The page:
Such interpretations have often distinguished two components of the experimental situation. On the one hand, the Experimenter exerts a more or less authoritative influence on the Teacher, and on the other, the Learner generates more or less compassion or moral concern in that Teacher. The relative strength of these two influences is taken to determine rates of obedience, whether it is understood in terms of the Teacher's relative identification with Experimenter and Learner [19] or “tuning them in (or out)” [15]. Milgram's conditions cannot definitively answer which of these two components is the more important determinant of obedience in any general sense, as it may not comprehensively manipulate the range of properties that might capture the components or manipulate them in equally powerful ways.

Nevertheless, our analysis indicates that within the confines of 21 of Milgram's conditions, the two components are fairly similar in strength. As Table 4 shows, properties on the Experimenter side of the Teacher (i.e., Experimenter and Teacher-Experimenter relations) have similar overall predictive power as those on the Learner side (i.e., Learner and Teacher-Learner relations), with a small advantage to the Experimenter side. This general finding implies that any interpretation of the Milgram study that neglects one component or the other – that sees the study exclusively through the lens of the Experimenter's influence on the Teacher or the Teacher's disengagement from the Learner, for example – must be incomplete.

One limitation of our analysis is that by focusing on objective properties of the experimental situation it neglects the participant's interpretation of that situation and their understanding of the significance of their behavior. The ambiguity of the situation and apparent skepticism about the experimental set up among many participants [7] all raise questions about how ‘obedience’ – and variations in it across conditions – should be understood within the Milgram paradigm. For example, Milgram's own notes suggest that some conditions were difficult for participants to take seriously. Their degree of belief or disbelief, unmeasured in our analysis, may well have altered the meaning and extent of their ‘obedient’ responding. A second, unavoidable limitation of our analysis is that it could not capture some objective properties of the experimental situation. As Gibson [20] and Perry [7] have shown, the experimenter frequently did not adhere to the published details of the study protocol. Tape recordings show, for example, that he often went beyond the standard ‘four prods’ in ways that are likely to have influenced the delivery of shocks by participants.

Although it is over five decades old the Milgram study is of more than historical significance. Although its meanings remain elusive and continue to generate disagreement, stimulated by new theoretical perspectives and by revelations of methodological weaknesses, attempts to clarify what the study teaches us continue to be important. Whether or not it illuminates the influences on obedience in any general sense, we believe that our analysis helps to extract and systematize some of the patterns within Milgram's complex set of findings. These patterns may help to guide and constrain future interpretations of his study.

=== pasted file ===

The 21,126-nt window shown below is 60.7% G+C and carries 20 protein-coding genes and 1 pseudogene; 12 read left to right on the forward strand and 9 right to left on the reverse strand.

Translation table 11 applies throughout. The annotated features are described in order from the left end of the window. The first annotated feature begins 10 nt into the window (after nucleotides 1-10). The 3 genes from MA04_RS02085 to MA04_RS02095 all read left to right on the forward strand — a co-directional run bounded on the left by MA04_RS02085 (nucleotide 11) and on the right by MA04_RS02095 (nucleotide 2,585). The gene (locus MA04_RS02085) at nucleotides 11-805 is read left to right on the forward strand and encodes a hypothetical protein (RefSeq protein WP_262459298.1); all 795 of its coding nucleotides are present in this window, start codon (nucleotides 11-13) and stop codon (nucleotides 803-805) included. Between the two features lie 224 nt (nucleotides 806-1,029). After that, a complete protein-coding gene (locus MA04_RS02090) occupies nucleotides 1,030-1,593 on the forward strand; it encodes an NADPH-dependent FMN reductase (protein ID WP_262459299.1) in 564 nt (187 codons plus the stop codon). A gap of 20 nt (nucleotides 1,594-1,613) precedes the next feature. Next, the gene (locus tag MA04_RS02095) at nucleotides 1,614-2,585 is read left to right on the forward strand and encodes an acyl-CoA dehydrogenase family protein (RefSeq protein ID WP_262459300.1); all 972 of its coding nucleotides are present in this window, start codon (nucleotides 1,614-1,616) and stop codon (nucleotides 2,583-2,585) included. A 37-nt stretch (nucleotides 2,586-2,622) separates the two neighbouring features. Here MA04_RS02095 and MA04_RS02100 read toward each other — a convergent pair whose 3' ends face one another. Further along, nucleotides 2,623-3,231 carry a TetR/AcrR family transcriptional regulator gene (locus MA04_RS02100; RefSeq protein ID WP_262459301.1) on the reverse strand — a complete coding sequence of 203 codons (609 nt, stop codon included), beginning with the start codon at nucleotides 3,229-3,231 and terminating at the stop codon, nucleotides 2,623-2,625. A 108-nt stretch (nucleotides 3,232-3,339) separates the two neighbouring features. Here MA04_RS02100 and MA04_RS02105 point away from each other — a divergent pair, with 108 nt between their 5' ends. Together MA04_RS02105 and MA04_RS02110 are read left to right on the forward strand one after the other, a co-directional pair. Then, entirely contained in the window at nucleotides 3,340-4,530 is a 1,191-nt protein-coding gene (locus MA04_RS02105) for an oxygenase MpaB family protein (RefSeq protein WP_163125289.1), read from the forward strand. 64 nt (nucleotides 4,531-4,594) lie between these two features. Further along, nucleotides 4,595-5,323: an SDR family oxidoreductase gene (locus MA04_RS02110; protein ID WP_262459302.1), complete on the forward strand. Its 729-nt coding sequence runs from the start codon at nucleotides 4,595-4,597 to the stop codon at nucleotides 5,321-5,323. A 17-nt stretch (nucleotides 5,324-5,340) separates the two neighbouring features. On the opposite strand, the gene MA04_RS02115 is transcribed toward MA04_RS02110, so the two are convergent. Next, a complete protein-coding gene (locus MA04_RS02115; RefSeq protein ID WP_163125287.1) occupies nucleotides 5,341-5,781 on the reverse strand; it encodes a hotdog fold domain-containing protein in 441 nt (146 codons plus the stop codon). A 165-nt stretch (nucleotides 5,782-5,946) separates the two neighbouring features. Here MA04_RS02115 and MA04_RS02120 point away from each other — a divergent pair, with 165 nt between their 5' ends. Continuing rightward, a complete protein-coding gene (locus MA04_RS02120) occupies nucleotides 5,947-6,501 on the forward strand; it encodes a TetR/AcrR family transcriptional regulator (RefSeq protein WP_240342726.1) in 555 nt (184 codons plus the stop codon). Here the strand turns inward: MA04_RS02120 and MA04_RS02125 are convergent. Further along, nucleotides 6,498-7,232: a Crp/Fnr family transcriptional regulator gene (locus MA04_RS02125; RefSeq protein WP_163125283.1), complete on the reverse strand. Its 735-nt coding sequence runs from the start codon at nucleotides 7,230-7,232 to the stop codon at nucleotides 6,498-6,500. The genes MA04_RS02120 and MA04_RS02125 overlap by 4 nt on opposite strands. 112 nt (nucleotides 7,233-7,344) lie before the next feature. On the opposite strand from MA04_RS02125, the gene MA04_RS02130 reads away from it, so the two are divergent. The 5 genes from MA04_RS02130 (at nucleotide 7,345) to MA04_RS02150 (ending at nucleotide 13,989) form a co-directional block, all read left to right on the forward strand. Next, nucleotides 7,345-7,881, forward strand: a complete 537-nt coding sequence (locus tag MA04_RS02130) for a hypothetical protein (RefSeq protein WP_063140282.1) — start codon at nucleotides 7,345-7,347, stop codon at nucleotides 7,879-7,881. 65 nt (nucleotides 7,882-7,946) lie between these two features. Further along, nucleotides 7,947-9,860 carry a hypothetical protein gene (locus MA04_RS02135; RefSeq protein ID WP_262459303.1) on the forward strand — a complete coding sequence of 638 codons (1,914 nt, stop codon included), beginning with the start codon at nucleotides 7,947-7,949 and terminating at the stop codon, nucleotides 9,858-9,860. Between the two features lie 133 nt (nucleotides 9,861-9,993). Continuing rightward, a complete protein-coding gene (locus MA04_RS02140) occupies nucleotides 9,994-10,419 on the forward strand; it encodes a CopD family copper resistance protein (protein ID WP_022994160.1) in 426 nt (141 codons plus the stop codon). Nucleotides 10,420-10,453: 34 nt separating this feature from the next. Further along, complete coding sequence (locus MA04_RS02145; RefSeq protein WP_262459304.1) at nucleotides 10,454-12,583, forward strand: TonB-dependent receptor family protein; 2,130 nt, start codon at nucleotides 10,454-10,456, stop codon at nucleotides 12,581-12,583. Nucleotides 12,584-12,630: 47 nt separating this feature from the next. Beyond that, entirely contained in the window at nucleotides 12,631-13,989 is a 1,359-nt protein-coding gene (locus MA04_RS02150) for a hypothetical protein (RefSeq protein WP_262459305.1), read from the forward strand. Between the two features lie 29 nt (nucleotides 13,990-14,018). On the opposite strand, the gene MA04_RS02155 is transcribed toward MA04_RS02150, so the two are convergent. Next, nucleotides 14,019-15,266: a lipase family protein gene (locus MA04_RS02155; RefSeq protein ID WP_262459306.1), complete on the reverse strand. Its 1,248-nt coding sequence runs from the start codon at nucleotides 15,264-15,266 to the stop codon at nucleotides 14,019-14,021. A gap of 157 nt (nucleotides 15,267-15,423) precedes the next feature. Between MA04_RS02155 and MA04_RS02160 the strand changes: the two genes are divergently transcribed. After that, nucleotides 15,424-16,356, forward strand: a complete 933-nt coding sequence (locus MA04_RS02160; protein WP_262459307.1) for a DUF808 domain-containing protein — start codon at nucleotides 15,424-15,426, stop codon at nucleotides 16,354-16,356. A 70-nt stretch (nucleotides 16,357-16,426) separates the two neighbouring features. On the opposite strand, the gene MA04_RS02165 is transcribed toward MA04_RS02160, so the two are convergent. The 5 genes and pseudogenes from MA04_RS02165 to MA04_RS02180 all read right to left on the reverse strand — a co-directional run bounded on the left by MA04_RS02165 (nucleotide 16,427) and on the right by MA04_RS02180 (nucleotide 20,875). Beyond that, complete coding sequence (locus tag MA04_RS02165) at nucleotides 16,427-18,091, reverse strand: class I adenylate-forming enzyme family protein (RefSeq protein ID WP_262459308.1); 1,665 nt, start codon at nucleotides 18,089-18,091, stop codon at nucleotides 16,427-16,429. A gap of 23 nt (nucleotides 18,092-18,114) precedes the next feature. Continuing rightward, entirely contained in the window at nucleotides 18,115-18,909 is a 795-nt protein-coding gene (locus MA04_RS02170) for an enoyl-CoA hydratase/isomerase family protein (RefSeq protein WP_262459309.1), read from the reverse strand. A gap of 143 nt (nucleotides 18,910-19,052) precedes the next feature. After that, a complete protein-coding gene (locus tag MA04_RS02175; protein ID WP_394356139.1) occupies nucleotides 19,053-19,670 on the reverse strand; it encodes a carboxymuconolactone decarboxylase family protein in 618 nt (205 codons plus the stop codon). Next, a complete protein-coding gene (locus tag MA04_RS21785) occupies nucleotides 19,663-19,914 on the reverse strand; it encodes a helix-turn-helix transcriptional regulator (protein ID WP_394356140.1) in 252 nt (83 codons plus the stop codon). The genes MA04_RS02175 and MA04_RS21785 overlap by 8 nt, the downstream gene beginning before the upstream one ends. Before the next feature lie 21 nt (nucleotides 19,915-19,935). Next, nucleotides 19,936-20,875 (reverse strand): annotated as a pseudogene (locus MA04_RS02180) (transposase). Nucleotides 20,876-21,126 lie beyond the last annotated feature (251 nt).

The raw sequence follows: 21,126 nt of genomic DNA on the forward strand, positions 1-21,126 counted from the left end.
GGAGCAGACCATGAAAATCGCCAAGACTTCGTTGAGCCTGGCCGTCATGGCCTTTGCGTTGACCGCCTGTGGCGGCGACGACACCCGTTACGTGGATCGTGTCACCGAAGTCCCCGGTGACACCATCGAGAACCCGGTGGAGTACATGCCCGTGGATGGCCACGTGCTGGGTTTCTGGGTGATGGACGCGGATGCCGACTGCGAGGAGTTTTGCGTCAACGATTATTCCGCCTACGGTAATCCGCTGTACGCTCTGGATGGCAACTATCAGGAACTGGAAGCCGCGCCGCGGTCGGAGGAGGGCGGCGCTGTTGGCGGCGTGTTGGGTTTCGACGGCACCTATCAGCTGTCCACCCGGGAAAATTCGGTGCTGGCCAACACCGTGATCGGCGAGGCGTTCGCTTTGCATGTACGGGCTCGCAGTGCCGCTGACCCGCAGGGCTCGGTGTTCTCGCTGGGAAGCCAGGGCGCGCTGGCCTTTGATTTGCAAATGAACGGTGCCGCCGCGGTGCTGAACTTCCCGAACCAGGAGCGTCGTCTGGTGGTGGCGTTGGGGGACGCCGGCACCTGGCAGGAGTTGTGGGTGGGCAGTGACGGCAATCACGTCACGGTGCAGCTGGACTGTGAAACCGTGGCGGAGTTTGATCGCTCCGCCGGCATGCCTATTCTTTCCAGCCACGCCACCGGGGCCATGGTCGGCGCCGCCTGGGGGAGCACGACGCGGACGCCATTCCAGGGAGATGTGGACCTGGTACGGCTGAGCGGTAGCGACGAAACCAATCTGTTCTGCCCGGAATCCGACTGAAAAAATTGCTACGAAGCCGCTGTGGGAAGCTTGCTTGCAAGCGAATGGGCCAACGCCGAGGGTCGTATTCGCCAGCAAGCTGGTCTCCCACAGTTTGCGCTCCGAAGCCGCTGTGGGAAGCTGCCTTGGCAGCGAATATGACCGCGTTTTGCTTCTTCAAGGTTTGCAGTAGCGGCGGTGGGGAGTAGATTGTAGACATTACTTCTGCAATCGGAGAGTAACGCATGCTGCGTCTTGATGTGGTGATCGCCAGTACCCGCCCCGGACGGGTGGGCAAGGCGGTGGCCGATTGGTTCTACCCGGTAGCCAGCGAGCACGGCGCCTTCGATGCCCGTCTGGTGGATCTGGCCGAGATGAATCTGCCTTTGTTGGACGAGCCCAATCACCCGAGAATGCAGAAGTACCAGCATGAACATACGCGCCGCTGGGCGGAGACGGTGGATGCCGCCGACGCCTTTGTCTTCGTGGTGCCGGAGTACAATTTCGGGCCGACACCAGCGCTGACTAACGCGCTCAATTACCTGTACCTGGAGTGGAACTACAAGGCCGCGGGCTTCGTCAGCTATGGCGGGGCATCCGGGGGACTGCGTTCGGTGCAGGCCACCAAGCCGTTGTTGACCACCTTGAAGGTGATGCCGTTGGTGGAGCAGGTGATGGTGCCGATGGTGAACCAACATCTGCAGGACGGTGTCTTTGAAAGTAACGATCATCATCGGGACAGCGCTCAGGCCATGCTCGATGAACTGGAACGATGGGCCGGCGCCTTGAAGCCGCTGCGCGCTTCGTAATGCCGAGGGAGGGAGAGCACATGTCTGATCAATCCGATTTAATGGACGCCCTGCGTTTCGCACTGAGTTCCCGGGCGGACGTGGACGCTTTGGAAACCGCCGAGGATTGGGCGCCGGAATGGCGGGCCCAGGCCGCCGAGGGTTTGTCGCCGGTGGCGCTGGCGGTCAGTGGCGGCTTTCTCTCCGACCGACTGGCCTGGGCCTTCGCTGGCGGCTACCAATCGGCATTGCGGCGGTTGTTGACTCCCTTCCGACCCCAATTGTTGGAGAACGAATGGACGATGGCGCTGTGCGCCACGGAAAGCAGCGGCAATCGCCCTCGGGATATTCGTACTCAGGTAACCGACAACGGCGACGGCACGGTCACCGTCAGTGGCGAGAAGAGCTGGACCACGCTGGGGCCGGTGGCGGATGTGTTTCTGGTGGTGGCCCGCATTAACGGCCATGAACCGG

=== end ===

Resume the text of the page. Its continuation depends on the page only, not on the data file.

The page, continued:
Author Contributions

Conceived and designed the experiments: NH SL GP. Performed the experiments: NH SL. Analyzed the data: NH SL. Contributed reagents/materials/analysis tools: GP. Wrote the paper: NH SL GP.


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The Milgram Experiment

Saul McLeod published 2007

One of the most famous studies of obedience in psychology was carried out by Stanley Milgram, a psychologist at Yale University. He conducted an experiment focusing on the conflict between obedience to authority and personal conscience.

Milgram (1963) examined justifications for acts of genocide offered by those accused at the World War II, Nuremberg War Criminal trials. Their defense often was based on "obedience" - that they were just following orders from their superiors.

The experiments began in July 1961, a year after the trial of Adolf Eichmann in Jerusalem. Milgram devised the experiment to answer the question:

Could it be that Eichmann and his million accomplices in the Holocaust were just following orders? Could we call them all accomplices?" (Milgram, 1974).

Milgram (1963) wanted to investigate whether Germans were particularly obedient to authority figures as this was a common explanation for the Nazi killings in World War II. Milgram selected participants for his experiment by newspaper advertising for male participants to take part in a study of learning at Yale University. 

The procedure was that the participant was paired with another person and they drew lots to find out who would be the ‘learner’ and who would be the ‘teacher.’  The draw was fixed so that the participant was always the teacher, and the learner was one of Milgram’s confederates (pretending to be a real participant).